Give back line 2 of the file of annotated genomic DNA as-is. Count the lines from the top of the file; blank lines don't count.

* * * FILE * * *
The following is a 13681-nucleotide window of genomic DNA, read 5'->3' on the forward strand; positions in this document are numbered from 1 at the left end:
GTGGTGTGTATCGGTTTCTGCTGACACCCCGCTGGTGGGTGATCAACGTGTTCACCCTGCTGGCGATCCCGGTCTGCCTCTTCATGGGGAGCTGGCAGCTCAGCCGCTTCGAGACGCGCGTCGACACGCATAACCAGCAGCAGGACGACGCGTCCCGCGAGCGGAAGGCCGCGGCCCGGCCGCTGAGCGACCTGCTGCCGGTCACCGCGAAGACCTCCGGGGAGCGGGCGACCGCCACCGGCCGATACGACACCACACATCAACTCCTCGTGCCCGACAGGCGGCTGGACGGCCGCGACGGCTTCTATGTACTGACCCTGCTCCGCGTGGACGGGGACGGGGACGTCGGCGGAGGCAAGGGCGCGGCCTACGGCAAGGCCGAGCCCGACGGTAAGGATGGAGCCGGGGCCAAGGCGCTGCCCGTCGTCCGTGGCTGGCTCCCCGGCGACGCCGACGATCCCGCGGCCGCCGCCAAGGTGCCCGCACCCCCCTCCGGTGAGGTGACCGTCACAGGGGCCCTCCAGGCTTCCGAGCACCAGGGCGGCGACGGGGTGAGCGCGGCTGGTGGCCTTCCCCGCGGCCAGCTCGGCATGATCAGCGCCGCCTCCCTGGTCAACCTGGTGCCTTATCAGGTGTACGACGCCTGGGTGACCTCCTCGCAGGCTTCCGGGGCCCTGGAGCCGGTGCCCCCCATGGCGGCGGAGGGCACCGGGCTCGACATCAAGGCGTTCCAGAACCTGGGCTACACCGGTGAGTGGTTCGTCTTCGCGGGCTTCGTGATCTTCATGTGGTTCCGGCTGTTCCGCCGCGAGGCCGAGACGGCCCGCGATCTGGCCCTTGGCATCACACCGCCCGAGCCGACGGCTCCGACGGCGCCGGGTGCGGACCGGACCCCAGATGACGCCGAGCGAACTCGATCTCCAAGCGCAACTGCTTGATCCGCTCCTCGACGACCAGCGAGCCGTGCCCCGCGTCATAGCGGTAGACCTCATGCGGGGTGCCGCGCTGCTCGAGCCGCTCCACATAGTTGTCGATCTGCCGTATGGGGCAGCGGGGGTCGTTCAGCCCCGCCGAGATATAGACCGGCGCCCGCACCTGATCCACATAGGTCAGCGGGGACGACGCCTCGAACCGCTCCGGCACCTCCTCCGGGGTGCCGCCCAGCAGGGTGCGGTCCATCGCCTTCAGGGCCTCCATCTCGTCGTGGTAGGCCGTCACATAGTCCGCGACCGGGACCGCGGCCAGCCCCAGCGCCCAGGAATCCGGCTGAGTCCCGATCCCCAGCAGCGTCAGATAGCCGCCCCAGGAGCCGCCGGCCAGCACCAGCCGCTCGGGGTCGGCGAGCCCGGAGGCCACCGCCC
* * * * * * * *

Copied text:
GTGGTGTGTATCGGTTTCTGCTGACACCCCGCTGGTGGGTGATCAACGTGTTCACCCTGCTGGCGATCCCGGTCTGCCTCTTCATGGGGAGCTGGCAGCTCAGCCGCTTCGAGACGCGCGTCGACACGCATAACCAGCAGCAGGACGACGCGTCCCGCGAGCGGAAGGCCGCGGCCCGGCCGCTGAGCGACCTGCTGCCGGTCACCGCGAAGACCTCCGGGGAGCGGGCGACCGCCACCGGCCGATACGACACCACACATCAACTCCTCGTGCCCGACAGGCGGCTGGACGGCCGCGACGGCTTCTATGTACTGACCCTGCTCCGCGTGGACGGGGACGGGGACGTCGGCGGAGGCAAGGGCGCGGCCTACGGCAAGGCCGAGCCCGACGGTAAGGATGGAGCCGGGGCCAAGGCGCTGCCCGTCGTCCGTGGCTGGCTCCCCGGCGACGCCGACGATCCCGCGGCCGCCGCCAAGGTGCCCGCACCCCCCTCCGGTGAGGTGACCGTCACAGGGGCCCTCCAGGCTTCCGAGCACCAGGGCGGCGACGGGGTGAGCGCGGCTGGTGGCCTTCCCCGCGGCCAGCTCGGCATGATCAGCGCCGCCTCCCTGGTCAACCTGGTGCCTTATCAGGTGTACGACGCCTGGGTGACCTCCTCGCAGGCTTCCGGGGCCCTGGAGCCGGTGCCCCCCATGGCGGCGGAGGGCACCGGGCTCGACATCAAGGCGTTCCAGAACCTGGGCTACACCGGTGAGTGGTTCGTCTTCGCGGGCTTCGTGATCTTCATGTGGTTCCGGCTGTTCCGCCGCGAGGCCGAGACGGCCCGCGATCTGGCCCTTGGCATCACACCGCCCGAGCCGACGGCTCCGACGGCGCCGGGTGCGGACCGGACCCCAGATGACGCCGAGCGAACTCGATCTCCAAGCGCAACTGCTTGATCCGCTCCTCGACGACCAGCGAGCCGTGCCCCGCGTCATAGCGGTAGACCTCATGCGGGGTGCCGCGCTGCTCGAGCCGCTCCACATAGTTGTCGATCTGCCGTATGGGGCAGCGGGGGTCGTTCAGCCCCGCCGAGATATAGACCGGCGCCCGCACCTGATCCACATAGGTCAGCGGGGACGACGCCTCGAACCGCTCCGGCACCTCCTCCGGGGTGCCGCCCAGCAGGGTGCGGTCCATCGCCTTCAGGGCCTCCATCTCGTCGTGGTAGGCCGTCACATAGTCCGCGACCGGGACCGCGGCCAGCCCCAGCGCCCAGGAATCCGGCTGAGTCCCGATCCCCAGCAGCGTCAGATAGCCGCCCCAGGAGCCGCCGGCCAGCACCAGCCGCTCGGGGTCGGCGAGCCCGGAGGCCACCGCCC